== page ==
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Capturing and storing carbon from the air with (DAC) plant

The demand for Direct Air Capture (DAC) technology has gained traction as societies worldwide seek innovative solutions to combat climate change. With an increasing awareness of the urgent need to reduce atmospheric carbon dioxide levels, it has garnered interest from governments and industries around the globe. The appeal of DAC lies in its potential to actively remove carbon emissions from the air, offering a supplementary strategy alongside traditional mitigation efforts. As carbon reduction targets become more ambitious, the demand for scalable and cost-effective DAC technology will continue to grow, driven by the imperative to achieve net-zero emissions and address the escalating impacts of climate change.  Several initiatives are being taken across the world to streamline the technology. 

In regard to this growing demand,In the Californian town of Tracy, within a sprawling new warehouse, one finds tall towers of trays containing grey powder neatly stacked in rows. This warehouse is part of Heirloom, a company committed to using limestone to directly extract carbon dioxide from the air, subsequently storing it deep within concrete to prevent its release into the atmosphere. The recently opened facility represents the first commercial direct air capture (DAC) plant in the United States.

The concept of capturing and storing carbon from the air was once viewed as far-fetched, but today, it’s seen as an essential tool in addressing the climate crisis. Substantial funding, both from private and public sources, is flowing into this field, with the Biden administration allocating at least $3.7 billion to initiate DAC and other carbon-removal projects across the country.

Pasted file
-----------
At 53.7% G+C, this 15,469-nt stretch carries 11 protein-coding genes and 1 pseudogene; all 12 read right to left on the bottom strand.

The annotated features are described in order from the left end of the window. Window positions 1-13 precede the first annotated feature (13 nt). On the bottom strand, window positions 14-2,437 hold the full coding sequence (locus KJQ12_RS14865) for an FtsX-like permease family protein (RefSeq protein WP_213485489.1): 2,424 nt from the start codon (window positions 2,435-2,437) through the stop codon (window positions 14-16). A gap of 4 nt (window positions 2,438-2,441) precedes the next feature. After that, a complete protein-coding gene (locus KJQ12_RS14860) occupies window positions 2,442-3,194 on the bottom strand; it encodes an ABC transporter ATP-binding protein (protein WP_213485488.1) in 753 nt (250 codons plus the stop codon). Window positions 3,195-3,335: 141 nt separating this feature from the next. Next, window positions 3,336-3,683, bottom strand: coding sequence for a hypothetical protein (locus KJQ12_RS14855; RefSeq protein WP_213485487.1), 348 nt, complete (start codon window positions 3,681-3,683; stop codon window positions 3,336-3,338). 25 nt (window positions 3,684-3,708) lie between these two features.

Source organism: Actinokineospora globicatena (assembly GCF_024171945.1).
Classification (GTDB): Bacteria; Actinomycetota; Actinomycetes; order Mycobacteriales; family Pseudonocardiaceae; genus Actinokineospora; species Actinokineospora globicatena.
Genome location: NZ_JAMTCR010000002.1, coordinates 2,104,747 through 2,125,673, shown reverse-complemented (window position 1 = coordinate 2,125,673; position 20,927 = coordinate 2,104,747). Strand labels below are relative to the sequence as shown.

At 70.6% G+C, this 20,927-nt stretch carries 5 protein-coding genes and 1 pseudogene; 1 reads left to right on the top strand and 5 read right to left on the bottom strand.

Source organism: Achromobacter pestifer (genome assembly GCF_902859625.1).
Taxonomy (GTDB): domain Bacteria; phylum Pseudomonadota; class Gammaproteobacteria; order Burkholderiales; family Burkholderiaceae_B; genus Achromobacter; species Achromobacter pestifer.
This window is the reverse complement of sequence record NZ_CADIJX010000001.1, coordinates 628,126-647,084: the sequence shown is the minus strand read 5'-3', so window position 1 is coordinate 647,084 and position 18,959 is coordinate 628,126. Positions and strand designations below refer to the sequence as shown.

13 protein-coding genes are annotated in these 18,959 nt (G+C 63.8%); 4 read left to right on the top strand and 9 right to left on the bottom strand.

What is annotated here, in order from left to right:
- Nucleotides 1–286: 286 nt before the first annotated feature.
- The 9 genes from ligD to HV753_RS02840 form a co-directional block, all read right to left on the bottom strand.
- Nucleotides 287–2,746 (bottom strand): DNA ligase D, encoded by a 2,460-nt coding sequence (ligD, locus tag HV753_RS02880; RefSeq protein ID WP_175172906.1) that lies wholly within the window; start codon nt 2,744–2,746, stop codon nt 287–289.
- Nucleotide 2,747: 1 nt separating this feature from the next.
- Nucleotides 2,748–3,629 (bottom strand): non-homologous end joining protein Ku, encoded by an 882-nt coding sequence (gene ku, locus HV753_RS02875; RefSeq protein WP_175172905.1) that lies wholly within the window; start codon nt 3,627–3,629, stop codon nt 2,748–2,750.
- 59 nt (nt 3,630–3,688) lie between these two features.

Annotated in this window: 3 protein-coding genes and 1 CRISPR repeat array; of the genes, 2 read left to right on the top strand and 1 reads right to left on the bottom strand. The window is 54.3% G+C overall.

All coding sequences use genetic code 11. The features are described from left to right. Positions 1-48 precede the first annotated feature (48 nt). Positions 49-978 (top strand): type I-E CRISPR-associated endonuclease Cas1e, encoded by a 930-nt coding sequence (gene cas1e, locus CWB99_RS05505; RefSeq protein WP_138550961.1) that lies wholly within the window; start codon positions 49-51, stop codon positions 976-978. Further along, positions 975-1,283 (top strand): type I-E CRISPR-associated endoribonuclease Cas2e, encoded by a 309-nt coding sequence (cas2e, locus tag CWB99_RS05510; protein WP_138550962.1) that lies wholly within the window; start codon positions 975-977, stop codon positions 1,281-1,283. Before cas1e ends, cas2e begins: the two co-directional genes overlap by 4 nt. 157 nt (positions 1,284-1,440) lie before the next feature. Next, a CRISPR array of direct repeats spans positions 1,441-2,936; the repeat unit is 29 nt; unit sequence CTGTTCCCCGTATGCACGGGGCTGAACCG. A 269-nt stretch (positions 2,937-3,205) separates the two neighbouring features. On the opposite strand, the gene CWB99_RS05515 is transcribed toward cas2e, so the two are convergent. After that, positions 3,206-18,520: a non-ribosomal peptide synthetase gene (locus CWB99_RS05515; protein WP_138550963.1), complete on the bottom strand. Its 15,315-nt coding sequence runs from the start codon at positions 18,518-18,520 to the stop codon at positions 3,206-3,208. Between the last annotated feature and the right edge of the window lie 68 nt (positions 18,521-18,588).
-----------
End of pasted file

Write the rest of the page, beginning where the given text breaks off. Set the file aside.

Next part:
Heirloom’s Innovative Process

Heirloom’s unique approach involves harnessing the power of limestone, the second most-mined material globally, for direct air capture. Through a meticulous process, industrial kilns heat limestone to extreme temperatures, breaking it down into carbon dioxide and calcium oxide. The captured carbon dioxide finds a home in concrete for construction purposes, while the remaining calcium oxide powder is strategically spread on trays. Exposed to open air and water, this powder naturally absorbs carbon, setting off a sustainable cycle that utilizes heat to separate and capture the reclaimed carbon.Unlike other DAC systems that rely on large fans to pull air, Heirloom incorporates a few fans, asserting that its system consumes less energy by leveraging limestone’s natural ability to attract carbon molecules.